1300 Calorie a Day: A Lesson On Gratitude

meal prayer god is good
This is one of the prayers we said regularly at school before lunch time.

I recently downloaded a well-known weight loss app and after filling in all the information I was given a maximum of 1300 calories per day. This was somewhat frightening to me because I’m used to consuming 1300 calories per meal. It’s not that I was stuffing my face all day with junk food; I was eating healthy foods the majority of the time, but I would mess up by way of portion distortion.


1300 calories per day might not sound like a lot of food, but it is enough food for a female who isn’t engaged in physically demanding activities such as cycling, long distance running, or other intense sports.


With the exception of a few hunger filled days, I have failed to stay within 1300 calories a day. I’ve been averaging around 1700 and this is probably because I can’t stand being hungry. Waking up at night to the sound of my stomach grumbling is not worth the sleep disturbance and so I haven’t been too hard on myself for not staying within the calorie limit.


I was at a BBQ this past weekend where a woman from a different country reminded those at the table that there were many people in the world who remained healthy while living on 1300 calories a day. She reminded us that as North Americans we often over eat and habitually consume meals that are not nutrient dense.

meals prayer bounty

After thinking about what she had to say, I realized that my struggle with beginning a low calorie program was more about my false sense of deprivation.  I kept focusing on how much I couldn’t eat instead of being happy with what I could eat.


I wouldn’t recommend that anyone do a 1300 calorie a day program unless they needed to. What I’m doing is only for a short period of time and the calories will slowly be increased as my fitness level and weight changes. What I do recommend is taking time to engage in self-reflection about how you view food. What is it about eating the foods that God has naturally provided for us that make people feel like we’re being denied something better? Is it really a loss if we can’t or don’t eat a donut instead of a sweet carrot? If we have meat available from grass-fed cows that have consumed natural forage materials, why do people still opt for highly processed hamburger patties from fast food establishments? In a world where water is scarce for millions of people, why do we scoff at drinking water, especially from a tap?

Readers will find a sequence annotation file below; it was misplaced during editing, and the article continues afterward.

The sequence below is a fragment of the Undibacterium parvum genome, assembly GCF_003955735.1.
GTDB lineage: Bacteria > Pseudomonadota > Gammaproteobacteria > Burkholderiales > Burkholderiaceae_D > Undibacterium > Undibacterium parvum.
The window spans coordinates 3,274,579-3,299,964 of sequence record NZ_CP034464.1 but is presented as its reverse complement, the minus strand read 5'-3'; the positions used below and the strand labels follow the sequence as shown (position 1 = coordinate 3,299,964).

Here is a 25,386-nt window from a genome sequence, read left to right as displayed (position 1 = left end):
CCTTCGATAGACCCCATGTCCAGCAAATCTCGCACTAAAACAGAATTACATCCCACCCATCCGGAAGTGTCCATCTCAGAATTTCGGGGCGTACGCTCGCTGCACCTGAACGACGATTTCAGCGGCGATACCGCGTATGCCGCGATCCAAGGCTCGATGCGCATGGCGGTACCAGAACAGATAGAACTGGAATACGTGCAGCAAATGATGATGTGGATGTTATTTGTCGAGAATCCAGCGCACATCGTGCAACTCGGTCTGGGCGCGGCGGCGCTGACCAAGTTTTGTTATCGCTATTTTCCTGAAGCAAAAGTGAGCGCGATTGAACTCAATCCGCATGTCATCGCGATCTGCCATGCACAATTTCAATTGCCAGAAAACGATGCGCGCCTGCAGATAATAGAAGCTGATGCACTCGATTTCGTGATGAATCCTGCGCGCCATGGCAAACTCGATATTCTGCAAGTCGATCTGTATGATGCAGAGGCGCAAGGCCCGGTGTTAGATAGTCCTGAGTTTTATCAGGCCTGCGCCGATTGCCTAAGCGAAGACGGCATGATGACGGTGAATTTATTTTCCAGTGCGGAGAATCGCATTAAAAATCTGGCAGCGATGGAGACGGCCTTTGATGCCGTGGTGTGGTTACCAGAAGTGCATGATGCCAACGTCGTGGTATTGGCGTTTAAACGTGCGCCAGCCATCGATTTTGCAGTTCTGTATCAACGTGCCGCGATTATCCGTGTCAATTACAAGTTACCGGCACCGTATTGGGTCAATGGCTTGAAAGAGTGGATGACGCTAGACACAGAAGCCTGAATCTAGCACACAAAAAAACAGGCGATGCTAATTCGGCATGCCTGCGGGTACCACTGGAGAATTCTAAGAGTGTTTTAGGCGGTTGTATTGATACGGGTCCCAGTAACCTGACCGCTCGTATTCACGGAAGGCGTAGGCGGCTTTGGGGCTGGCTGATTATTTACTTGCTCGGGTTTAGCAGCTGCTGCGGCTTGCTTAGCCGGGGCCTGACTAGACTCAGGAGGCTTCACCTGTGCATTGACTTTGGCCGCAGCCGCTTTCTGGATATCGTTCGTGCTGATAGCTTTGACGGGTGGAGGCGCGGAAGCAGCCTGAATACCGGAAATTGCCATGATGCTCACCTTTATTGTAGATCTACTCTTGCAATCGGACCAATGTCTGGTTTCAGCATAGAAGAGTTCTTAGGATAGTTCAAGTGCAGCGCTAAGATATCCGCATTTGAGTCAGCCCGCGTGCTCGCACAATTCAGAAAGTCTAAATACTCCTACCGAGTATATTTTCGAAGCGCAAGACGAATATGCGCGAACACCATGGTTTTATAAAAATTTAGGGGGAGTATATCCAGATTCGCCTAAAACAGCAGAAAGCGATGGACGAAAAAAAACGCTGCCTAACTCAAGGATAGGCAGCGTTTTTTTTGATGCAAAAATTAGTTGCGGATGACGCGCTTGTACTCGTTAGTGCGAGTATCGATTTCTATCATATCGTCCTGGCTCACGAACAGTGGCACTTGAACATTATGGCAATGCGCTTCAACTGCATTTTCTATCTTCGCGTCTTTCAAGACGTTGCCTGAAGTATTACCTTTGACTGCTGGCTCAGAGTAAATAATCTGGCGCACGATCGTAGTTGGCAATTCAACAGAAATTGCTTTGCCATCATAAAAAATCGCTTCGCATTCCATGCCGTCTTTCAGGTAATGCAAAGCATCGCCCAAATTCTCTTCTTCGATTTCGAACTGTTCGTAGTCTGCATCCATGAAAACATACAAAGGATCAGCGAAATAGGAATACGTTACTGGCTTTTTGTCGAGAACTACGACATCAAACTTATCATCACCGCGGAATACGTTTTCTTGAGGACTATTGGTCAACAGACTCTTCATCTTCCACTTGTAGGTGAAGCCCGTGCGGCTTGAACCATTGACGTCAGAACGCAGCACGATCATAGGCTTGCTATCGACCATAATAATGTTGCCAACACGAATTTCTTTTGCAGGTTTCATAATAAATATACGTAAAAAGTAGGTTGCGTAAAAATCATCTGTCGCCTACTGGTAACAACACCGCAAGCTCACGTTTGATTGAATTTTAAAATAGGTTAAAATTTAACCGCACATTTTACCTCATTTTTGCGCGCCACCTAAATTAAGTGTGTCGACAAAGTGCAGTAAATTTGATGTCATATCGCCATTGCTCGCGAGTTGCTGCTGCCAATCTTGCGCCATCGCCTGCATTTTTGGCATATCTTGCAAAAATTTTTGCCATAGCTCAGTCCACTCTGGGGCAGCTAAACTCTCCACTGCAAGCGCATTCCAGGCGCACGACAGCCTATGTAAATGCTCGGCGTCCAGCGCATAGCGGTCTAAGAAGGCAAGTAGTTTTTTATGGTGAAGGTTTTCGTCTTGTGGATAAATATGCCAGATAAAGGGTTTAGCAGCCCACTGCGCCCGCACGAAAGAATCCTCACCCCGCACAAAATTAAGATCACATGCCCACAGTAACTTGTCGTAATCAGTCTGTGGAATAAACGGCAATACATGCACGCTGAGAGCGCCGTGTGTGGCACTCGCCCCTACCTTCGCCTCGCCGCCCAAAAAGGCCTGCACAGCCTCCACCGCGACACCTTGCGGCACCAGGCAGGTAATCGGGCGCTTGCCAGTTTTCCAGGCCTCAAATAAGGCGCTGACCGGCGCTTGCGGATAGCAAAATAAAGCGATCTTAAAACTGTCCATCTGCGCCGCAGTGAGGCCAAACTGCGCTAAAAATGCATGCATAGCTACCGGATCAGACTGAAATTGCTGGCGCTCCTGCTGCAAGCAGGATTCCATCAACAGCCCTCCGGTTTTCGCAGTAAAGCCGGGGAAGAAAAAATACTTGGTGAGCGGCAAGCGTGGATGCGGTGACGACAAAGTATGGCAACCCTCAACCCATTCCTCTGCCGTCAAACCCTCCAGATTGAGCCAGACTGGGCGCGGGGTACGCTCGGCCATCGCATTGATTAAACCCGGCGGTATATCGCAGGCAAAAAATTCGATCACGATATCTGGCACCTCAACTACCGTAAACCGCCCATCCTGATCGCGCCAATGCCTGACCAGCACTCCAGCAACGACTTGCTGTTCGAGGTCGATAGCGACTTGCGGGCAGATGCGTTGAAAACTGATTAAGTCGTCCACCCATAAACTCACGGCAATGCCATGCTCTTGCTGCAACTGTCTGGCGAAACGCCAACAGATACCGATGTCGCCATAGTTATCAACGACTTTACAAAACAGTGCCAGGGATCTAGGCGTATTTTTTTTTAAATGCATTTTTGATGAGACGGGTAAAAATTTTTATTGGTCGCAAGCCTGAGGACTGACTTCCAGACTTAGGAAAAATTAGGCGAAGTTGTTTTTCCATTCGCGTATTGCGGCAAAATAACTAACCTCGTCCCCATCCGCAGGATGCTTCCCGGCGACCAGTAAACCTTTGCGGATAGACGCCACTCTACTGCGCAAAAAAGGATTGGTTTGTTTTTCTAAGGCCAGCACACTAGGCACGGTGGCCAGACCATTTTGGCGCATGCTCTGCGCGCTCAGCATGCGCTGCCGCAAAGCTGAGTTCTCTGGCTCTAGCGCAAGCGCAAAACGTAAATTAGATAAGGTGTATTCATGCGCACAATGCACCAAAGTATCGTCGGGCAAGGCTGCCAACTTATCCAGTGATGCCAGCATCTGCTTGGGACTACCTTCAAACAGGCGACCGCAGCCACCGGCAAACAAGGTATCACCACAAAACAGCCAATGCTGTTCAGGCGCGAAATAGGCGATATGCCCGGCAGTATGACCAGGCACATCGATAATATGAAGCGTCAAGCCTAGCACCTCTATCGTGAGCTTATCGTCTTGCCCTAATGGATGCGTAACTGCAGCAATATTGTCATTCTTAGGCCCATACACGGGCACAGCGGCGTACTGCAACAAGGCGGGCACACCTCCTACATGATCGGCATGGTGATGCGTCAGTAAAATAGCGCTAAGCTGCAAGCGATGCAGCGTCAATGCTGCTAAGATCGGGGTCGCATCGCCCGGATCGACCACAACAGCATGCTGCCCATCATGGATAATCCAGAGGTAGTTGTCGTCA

Learning to be satisfied with eating only what your body needs is difficult for us as North Americans, but it can be done. It doesn’t necessarily mean having to enforce a caloric limit for yourself, it simply means being more realistic and thankful for the abundance of food you have. It also means remembering to be thankful to God for what He has provided for us, straight from the earth for food consumption.

meals prayer


Modern Day Leviticus: Sacrificing our Food

Picture Source: Foodimentary
Picture Source: Foodimentary

I’ve recently started reading through the book of Leviticus from the Hebrew Scriptures. This book lists the standards and expectations of worshiping God in the sanctuary. Reading through the first several chapters was a reminder to me of how much work was involved in bringing burn offerings, grain offerings, and sin offerings to God.

I have a difficult enough time bringing a side dish to an after church potluck, I couldn’t imagine what it would be like, having to bring a bull, sheep, or a goat to the sanctuary. I’m classified as low income, so my offering would be a grain product and some olive oil. This is one of the rare occasions where living below the national poverty line is a benefit.